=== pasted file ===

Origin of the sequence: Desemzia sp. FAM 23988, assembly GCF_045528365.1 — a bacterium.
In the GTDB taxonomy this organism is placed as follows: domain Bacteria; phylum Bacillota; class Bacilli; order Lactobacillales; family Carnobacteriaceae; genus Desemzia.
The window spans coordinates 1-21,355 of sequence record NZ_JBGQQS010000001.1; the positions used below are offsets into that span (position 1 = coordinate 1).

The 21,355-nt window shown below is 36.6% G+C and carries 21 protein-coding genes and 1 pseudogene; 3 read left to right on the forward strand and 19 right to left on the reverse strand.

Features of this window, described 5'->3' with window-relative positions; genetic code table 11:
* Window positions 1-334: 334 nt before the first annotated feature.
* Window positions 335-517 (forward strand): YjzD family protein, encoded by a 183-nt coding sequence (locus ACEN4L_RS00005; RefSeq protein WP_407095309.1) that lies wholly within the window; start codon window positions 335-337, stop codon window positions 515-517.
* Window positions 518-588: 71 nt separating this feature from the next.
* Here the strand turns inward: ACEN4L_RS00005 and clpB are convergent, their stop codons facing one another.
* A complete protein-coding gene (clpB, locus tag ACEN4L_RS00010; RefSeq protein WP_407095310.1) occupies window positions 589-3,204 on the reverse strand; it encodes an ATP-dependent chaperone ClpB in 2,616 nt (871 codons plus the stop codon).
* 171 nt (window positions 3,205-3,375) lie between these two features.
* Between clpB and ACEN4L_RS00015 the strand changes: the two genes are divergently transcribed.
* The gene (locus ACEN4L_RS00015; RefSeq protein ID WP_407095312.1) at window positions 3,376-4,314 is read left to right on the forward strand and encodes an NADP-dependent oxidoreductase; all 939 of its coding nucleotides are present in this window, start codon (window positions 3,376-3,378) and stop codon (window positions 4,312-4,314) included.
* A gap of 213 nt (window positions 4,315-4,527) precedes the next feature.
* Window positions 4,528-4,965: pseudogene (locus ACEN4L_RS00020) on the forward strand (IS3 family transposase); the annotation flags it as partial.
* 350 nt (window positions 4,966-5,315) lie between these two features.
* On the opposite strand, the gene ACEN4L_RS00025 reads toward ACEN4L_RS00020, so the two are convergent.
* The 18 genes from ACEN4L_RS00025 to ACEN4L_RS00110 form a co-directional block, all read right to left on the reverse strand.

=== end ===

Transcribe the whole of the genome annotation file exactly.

Origin of the sequence: Desemzia sp. FAM 23988, assembly GCF_045528365.1 — a bacterium.
In the GTDB taxonomy this organism is placed as follows: domain Bacteria; phylum Bacillota; class Bacilli; order Lactobacillales; family Carnobacteriaceae; genus Desemzia.
The window spans coordinates 1-21,355 of sequence record NZ_JBGQQS010000001.1; the positions used below are offsets into that span (position 1 = coordinate 1).

The 21,355-nt window shown below is 36.6% G+C and carries 21 protein-coding genes and 1 pseudogene; 3 read left to right on the forward strand and 19 right to left on the reverse strand.

Features of this window, described 5'->3' with window-relative positions; genetic code table 11:
* Window positions 1-334: 334 nt before the first annotated feature.
* Window positions 335-517 (forward strand): YjzD family protein, encoded by a 183-nt coding sequence (locus ACEN4L_RS00005; RefSeq protein WP_407095309.1) that lies wholly within the window; start codon window positions 335-337, stop codon window positions 515-517.
* Window positions 518-588: 71 nt separating this feature from the next.
* Here the strand turns inward: ACEN4L_RS00005 and clpB are convergent, their stop codons facing one another.
* A complete protein-coding gene (clpB, locus tag ACEN4L_RS00010; RefSeq protein WP_407095310.1) occupies window positions 589-3,204 on the reverse strand; it encodes an ATP-dependent chaperone ClpB in 2,616 nt (871 codons plus the stop codon).
* 171 nt (window positions 3,205-3,375) lie between these two features.
* Between clpB and ACEN4L_RS00015 the strand changes: the two genes are divergently transcribed.
* The gene (locus ACEN4L_RS00015; RefSeq protein ID WP_407095312.1) at window positions 3,376-4,314 is read left to right on the forward strand and encodes an NADP-dependent oxidoreductase; all 939 of its coding nucleotides are present in this window, start codon (window positions 3,376-3,378) and stop codon (window positions 4,312-4,314) included.
* A gap of 213 nt (window positions 4,315-4,527) precedes the next feature.
* Window positions 4,528-4,965: pseudogene (locus ACEN4L_RS00020) on the forward strand (IS3 family transposase); the annotation flags it as partial.
* 350 nt (window positions 4,966-5,315) lie between these two features.
* On the opposite strand, the gene ACEN4L_RS00025 reads toward ACEN4L_RS00020, so the two are convergent.
* The 18 genes from ACEN4L_RS00025 to ACEN4L_RS00110 form a co-directional block, all read right to left on the reverse strand.